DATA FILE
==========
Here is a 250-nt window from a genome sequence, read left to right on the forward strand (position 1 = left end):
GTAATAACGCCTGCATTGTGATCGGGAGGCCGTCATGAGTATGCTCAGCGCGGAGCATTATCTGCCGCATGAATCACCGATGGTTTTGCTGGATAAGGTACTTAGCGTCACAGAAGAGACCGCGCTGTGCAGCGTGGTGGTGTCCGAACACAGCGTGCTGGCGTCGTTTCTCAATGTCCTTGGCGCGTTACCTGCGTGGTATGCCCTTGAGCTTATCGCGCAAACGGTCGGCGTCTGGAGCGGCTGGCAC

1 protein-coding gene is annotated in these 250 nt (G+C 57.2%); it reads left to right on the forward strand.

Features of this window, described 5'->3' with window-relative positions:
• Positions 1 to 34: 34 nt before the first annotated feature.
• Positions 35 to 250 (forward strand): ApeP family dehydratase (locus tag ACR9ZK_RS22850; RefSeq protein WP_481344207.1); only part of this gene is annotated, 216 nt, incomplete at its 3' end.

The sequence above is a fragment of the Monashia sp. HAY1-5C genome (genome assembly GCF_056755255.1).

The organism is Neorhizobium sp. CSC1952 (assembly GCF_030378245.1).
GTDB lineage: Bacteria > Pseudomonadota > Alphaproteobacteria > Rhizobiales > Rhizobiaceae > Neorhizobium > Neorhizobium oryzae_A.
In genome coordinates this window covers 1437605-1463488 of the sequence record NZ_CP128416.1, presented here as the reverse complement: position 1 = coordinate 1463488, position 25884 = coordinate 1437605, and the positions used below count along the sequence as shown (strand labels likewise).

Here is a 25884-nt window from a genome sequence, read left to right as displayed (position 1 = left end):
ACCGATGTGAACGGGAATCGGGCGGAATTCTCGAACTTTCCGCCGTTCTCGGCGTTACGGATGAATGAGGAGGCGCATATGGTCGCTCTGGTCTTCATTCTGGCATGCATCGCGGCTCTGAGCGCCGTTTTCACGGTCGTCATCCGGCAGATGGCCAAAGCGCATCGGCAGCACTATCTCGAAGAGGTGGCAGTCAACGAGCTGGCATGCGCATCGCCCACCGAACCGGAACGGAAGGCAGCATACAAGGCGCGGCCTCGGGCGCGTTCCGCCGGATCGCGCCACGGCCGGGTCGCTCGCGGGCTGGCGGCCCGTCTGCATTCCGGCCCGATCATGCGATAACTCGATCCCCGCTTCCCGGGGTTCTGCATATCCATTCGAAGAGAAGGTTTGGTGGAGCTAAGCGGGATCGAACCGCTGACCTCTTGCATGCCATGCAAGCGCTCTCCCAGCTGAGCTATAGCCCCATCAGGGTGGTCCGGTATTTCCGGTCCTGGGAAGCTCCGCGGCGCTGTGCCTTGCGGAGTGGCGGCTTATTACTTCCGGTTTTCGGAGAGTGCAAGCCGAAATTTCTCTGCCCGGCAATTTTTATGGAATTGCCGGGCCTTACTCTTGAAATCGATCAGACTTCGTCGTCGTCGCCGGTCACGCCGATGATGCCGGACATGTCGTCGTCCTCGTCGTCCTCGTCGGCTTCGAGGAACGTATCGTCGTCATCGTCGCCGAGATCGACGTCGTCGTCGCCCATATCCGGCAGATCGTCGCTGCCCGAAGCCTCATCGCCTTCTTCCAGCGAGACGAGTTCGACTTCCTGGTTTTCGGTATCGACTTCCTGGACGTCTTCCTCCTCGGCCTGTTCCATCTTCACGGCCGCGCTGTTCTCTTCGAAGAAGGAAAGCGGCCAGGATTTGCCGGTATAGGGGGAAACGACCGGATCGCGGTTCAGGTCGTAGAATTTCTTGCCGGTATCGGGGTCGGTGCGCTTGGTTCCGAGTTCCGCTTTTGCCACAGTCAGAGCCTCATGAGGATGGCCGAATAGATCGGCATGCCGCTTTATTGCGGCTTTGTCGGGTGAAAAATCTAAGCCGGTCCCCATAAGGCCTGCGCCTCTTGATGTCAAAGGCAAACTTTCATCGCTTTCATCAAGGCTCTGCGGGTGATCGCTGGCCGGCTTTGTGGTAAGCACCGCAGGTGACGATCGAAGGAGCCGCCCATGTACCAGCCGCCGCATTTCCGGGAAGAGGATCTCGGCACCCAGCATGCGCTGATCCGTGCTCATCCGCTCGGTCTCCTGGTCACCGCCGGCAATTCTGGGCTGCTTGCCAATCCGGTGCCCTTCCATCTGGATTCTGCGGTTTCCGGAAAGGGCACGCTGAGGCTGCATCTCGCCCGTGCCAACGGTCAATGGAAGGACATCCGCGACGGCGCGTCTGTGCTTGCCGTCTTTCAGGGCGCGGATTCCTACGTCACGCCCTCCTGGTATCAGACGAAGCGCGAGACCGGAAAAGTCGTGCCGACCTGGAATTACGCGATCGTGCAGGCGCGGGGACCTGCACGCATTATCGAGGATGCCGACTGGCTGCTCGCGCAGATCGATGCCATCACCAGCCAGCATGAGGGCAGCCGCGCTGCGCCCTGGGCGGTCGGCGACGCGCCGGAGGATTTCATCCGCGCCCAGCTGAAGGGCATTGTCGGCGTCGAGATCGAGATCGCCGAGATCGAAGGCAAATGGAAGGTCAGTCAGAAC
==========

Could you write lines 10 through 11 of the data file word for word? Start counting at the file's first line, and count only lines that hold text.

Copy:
In genome coordinates this window covers 1437605-1463488 of the sequence record NZ_CP128416.1, presented here as the reverse complement: position 1 = coordinate 1463488, position 25884 = coordinate 1437605, and the positions used below count along the sequence as shown (strand labels likewise).

Here is a 25884-nt window from a genome sequence, read left to right as displayed (position 1 = left end):